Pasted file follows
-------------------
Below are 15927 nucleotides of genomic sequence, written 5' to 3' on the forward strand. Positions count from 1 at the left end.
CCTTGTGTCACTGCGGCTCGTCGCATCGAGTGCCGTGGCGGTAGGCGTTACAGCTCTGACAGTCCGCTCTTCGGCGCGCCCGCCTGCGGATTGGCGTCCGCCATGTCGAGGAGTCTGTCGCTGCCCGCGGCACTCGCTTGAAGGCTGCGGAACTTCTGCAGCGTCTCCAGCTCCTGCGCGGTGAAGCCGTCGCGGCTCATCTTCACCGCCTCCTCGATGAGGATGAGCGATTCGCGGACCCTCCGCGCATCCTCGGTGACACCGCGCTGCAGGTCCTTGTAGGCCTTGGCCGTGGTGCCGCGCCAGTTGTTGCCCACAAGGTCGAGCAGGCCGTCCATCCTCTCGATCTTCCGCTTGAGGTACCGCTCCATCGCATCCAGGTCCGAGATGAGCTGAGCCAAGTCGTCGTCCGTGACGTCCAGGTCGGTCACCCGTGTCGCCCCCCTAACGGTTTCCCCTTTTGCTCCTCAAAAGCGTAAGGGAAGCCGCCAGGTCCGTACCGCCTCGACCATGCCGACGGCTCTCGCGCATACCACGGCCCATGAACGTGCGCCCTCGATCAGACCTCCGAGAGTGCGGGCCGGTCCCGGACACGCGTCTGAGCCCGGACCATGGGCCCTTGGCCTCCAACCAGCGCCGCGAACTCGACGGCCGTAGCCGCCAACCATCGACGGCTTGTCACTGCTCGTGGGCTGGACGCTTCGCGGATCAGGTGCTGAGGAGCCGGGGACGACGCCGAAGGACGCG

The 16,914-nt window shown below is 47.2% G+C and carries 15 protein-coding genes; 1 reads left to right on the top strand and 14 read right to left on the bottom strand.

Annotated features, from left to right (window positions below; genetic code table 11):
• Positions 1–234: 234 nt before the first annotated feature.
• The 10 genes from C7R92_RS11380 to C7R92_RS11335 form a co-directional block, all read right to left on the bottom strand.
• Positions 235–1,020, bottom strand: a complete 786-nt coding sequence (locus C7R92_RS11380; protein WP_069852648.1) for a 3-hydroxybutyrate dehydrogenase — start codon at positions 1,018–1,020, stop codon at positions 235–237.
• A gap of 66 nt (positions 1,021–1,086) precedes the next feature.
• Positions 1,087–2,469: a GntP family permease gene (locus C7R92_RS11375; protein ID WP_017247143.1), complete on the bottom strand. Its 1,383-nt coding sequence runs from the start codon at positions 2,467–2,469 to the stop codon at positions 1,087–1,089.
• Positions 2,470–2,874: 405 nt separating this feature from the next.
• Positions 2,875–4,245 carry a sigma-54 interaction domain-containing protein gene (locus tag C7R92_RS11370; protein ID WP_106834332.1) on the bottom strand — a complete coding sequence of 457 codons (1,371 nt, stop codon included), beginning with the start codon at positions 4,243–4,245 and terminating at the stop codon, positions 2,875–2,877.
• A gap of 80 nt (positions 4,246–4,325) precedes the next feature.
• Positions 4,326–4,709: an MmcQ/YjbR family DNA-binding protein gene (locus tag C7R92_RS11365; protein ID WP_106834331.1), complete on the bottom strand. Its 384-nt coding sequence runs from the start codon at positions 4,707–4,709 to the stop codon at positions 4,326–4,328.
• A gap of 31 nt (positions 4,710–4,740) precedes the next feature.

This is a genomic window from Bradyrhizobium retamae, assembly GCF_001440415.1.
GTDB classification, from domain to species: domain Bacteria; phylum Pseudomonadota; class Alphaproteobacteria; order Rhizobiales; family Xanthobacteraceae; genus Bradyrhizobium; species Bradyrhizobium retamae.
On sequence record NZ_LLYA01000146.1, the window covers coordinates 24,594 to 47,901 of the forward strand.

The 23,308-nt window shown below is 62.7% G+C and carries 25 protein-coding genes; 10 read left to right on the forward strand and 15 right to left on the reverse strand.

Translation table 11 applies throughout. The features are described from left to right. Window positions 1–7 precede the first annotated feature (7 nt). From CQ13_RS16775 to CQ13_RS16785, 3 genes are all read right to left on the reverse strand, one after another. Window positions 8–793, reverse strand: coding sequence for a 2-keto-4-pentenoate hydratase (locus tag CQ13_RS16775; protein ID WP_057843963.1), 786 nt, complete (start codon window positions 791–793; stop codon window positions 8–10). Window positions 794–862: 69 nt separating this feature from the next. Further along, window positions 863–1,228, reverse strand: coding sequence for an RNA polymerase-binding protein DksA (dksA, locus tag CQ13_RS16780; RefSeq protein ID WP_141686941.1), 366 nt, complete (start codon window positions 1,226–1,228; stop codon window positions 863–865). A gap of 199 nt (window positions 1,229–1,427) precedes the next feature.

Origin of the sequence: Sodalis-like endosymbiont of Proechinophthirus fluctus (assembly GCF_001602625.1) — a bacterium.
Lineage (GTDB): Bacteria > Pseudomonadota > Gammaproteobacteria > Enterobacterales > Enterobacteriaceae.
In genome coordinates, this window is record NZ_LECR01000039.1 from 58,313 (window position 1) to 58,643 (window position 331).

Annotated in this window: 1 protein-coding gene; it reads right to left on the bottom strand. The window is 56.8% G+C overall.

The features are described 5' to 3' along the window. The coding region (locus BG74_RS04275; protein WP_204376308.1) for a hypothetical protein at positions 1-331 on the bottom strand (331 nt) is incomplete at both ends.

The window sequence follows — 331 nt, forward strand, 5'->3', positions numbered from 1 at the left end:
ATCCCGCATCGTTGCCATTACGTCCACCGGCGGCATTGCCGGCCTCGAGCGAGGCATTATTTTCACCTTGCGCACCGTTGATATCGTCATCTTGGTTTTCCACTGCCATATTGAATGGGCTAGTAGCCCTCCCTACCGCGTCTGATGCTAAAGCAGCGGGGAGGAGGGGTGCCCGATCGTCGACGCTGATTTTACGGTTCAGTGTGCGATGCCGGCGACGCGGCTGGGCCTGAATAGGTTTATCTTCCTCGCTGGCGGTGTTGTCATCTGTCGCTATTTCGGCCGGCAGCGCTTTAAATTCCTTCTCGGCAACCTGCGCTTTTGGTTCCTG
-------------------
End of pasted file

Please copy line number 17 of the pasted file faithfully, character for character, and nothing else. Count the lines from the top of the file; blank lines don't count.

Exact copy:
On sequence record NZ_LLYA01000146.1, the window covers coordinates 24,594 to 47,901 of the forward strand.